Development of the palliative care needs assessment tool (PC-NAT) for use by multi-disciplinary health professionals
Waller, A., Girgis, A., Currow, D., Lecathelinais, C., Johnson, C., Mitchell, G., Kristjanson, L., Yates, P., Kelly, B., Tattersall, M., & Sibbritt, D. (2008) Development of the palliative care needs assessment tool (PC-NAT) for use by multi-disciplinary health professionals. Palliative Medicine, 22(8), pp. 956-964.
Needs assessment strategies can facilitate prioritisation of resources. To develop a needs assessment tool for use with advanced cancer patients and caregivers, to prompt early intervation. A convenience sample of 103 health professionals viewed three videotaped consultations involving a simulated patient, his/her caregiver and a health professional, completed the Palliative Care Needs Assessment Tool (PC-NAT) and provided feedback on clarity, content and acceptability of the PC-NAT. Face and content validity, acceptability and feasibility of the PC-NAT were confirmed. Kappa scores indicated adequate inter-rater reliability for the majority of domains; the patient spirituality domain and the caregiver physical and family and relationship domains had low reliability. The PC-NAT can be used by health professionals with a range of clinical expertise to identify individuals' needs, thereby enabling early intervention. Further psychometric testing and an evaluation to assess the impact of the systematic use of the PC-NAT on quality of life, unmet needs and service utilisation of patients and caregivers are underway.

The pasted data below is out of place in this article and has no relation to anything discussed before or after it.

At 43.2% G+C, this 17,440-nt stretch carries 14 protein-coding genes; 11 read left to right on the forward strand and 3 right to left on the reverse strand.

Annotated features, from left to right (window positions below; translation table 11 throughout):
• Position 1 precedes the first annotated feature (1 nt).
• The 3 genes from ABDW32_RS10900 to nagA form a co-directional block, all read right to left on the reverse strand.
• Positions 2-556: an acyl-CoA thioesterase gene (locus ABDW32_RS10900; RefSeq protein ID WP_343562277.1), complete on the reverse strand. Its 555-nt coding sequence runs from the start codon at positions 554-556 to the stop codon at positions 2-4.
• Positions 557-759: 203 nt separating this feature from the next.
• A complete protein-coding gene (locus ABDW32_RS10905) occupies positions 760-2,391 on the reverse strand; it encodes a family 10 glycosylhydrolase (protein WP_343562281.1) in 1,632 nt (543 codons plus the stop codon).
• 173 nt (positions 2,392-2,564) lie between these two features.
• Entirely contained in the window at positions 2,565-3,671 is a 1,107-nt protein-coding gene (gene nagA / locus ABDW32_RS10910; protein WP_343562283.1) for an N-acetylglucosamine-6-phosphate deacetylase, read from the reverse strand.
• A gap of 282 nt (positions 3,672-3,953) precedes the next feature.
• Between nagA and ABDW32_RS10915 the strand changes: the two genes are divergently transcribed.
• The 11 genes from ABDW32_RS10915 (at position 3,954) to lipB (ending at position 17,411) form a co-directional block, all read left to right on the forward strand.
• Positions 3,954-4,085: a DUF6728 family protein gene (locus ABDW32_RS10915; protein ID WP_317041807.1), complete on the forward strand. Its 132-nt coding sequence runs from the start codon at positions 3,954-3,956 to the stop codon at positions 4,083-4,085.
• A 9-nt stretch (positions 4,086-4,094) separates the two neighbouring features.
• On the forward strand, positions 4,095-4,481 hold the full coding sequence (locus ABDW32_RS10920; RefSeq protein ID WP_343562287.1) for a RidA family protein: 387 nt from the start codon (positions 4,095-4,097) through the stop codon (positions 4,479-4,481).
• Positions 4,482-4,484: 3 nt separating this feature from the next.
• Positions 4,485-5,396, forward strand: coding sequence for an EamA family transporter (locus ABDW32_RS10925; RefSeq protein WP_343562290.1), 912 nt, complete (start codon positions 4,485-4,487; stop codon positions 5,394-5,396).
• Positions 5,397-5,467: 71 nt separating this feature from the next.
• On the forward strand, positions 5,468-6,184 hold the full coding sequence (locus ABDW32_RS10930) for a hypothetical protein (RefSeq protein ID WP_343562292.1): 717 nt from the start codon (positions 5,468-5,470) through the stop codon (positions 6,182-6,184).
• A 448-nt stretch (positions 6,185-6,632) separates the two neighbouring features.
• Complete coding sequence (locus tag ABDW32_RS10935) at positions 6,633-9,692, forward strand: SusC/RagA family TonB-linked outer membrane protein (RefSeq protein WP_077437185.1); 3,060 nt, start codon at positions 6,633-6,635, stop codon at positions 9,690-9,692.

Impact and interest:
Citation counts are sourced monthly from and citation databases.
These databases contain citations from different subsets of available publications and different time periods and thus the citation count from each is usually different. Some works are not in either database and no count is displayed. Scopus includes citations from articles published in 1996 onwards, and Web of Science® generally from 1980 onwards.
Citations counts from theindexing service can be viewed at the linked Google Scholar™ search.
|Item Type:||Journal Article|
|Subjects:||Australian and New Zealand Standard Research Classification > MEDICAL AND HEALTH SCIENCES (110000)|
|Divisions:||Current > QUT Faculties and Divisions > Faculty of Health
Current > Institutes > Institute of Health and Biomedical Innovation
Current > Schools > School of Nursing
|Deposited On:||15 Aug 2013 23:38|
|Last Modified:||18 Aug 2013 23:29|
Repository Staff Only: item control page